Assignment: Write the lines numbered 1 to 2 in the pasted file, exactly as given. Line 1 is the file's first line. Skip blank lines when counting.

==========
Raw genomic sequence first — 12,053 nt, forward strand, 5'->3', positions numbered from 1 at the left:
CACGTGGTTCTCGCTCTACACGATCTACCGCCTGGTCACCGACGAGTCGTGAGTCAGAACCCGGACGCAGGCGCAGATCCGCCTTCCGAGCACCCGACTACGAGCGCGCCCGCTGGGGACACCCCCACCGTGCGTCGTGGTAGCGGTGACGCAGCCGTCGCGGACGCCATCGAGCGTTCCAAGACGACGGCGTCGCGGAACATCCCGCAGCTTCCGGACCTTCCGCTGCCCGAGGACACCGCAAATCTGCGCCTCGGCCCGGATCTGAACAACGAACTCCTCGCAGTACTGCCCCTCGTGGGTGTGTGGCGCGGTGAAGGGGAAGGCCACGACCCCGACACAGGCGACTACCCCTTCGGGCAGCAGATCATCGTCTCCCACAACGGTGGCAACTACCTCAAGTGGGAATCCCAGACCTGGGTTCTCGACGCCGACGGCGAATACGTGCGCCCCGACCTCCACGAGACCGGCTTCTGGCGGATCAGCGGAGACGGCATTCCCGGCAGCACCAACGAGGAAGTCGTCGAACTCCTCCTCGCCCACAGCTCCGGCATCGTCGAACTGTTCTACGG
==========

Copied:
Raw genomic sequence first — 12,053 nt, forward strand, 5'->3', positions numbered from 1 at the left:
CACGTGGTTCTCGCTCTACACGATCTACCGCCTGGTCACCGACGAGTCGTGAGTCAGAACCCGGACGCAGGCGCAGATCCGCCTTCCGAGCACCCGACTACGAGCGCGCCCGCTGGGGACACCCCCACCGTGCGTCGTGGTAGCGGTGACGCAGCCGTCGCGGACGCCATCGAGCGTTCCAAGACGACGGCGTCGCGGAACATCCCGCAGCTTCCGGACCTTCCGCTGCCCGAGGACACCGCAAATCTGCGCCTCGGCCCGGATCTGAACAACGAACTCCTCGCAGTACTGCCCCTCGTGGGTGTGTGGCGCGGTGAAGGGGAAGGCCACGACCCCGACACAGGCGACTACCCCTTCGGGCAGCAGATCATCGTCTCCCACAACGGTGGCAACTACCTCAAGTGGGAATCCCAGACCTGGGTTCTCGACGCCGACGGCGAATACGTGCGCCCCGACCTCCACGAGACCGGCTTCTGGCGGATCAGCGGAGACGGCATTCCCGGCAGCACCAACGAGGAAGTCGTCGAACTCCTCCTCGCCCACAGCTCCGGCATCGTCGAACTGTTCTACGG